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The lifecycle of HIV

  • HIV virions enter the bloodstream of a new host.
  • A protein on the surface of the virus – gp120 – has a high affinity for the CD4 receptor found on cells circulating in the blood called CD4+ or T helper cells.
  • When a virion encounters a CD4+ cell there is a reaction between gp120 and CD4, which attaches the virion to the host cell. This binding is strengthened further by a co-receptor on the cell surface. Disrupting these steps is the aim of antiretrovirals referred to as binding inhibitors, which are currently being developed.
  • Once the virion has been bound to the host cell surface, its next task is to get inside. This is achieved through the fusion of the virus coat and the cell membrane. Fusion inhibitors are being developed that prevent this step and so block the entry of HIV into its host cell.
  • Following fusion, the genetic material of the virus, which is RNA, is released into the cell, along with the viral enzymes, reverse transcriptase and integrase.
  • Reverse transcriptase reads the viral RNA and builds the corresponding DNA strands. The DNA copy is known as a provirus. Antiretroviral drugs belonging to the class of reverse transcriptase inhibitors work by blocking this conversion of RNA to DNA.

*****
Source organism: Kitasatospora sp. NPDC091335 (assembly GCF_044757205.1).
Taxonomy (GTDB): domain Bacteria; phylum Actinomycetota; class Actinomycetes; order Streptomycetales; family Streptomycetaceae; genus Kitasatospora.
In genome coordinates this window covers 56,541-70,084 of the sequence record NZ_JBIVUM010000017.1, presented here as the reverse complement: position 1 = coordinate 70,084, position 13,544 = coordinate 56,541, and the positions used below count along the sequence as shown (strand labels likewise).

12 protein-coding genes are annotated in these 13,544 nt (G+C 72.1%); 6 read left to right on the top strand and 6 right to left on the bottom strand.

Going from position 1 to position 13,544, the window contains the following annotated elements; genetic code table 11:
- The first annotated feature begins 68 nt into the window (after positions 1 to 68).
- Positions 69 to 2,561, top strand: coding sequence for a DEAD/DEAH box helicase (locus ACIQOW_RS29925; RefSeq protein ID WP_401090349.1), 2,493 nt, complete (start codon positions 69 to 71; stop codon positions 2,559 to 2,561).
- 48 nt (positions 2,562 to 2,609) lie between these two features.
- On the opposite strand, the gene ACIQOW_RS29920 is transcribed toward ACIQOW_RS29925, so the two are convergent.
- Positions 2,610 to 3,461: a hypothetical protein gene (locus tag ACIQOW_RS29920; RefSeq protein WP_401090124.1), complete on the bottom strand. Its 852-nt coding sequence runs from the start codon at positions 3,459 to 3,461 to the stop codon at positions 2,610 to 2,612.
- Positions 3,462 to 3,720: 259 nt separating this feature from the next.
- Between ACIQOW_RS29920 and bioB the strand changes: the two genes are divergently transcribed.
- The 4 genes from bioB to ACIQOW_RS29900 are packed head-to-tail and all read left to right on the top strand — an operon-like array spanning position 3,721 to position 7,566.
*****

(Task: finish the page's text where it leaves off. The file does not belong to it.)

• Viral DNA now moves to the cell nucleus, where the cell’s own genes, also made of DNA, are housed. Another viral enzyme, integrase, splices the strands of DNA into the host cell genome. Integrase is a potential target for future antiretrovirals.
  • Secure within the host cell’s genes, the proviral DNA can persist for many years in a latent state, secretly carrying the genetic instructions for making new virions.
  • When the host cell is activated – that is it begins to divide – the proviral DNA will be transcribed into RNA, which is then translated into viral proteins and polyproteins. Together, the RNA and these proteins then migrate to the inside of the host cell membrane, where they will be assembled into new virions.
  • Among the viral proteins is the enzyme, protease, which cleaves the polyproteins into smaller, functional proteins, thereby allowing the new viral particles to mature . Protease inhibitors are antiretrovirals that block the action of this enzyme and therefore prevent this essential step.
  • Following assembly, the newly formed virions bud from the host cell surface, entering the bloodstream where they will encounter uninfected CD4+ cells and begin another cycle.
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See also:
  What is HIV ?
  HIV is a retrovirus
  How is HIV transmitted ?
  Pathophysiology – how HIV causes disease
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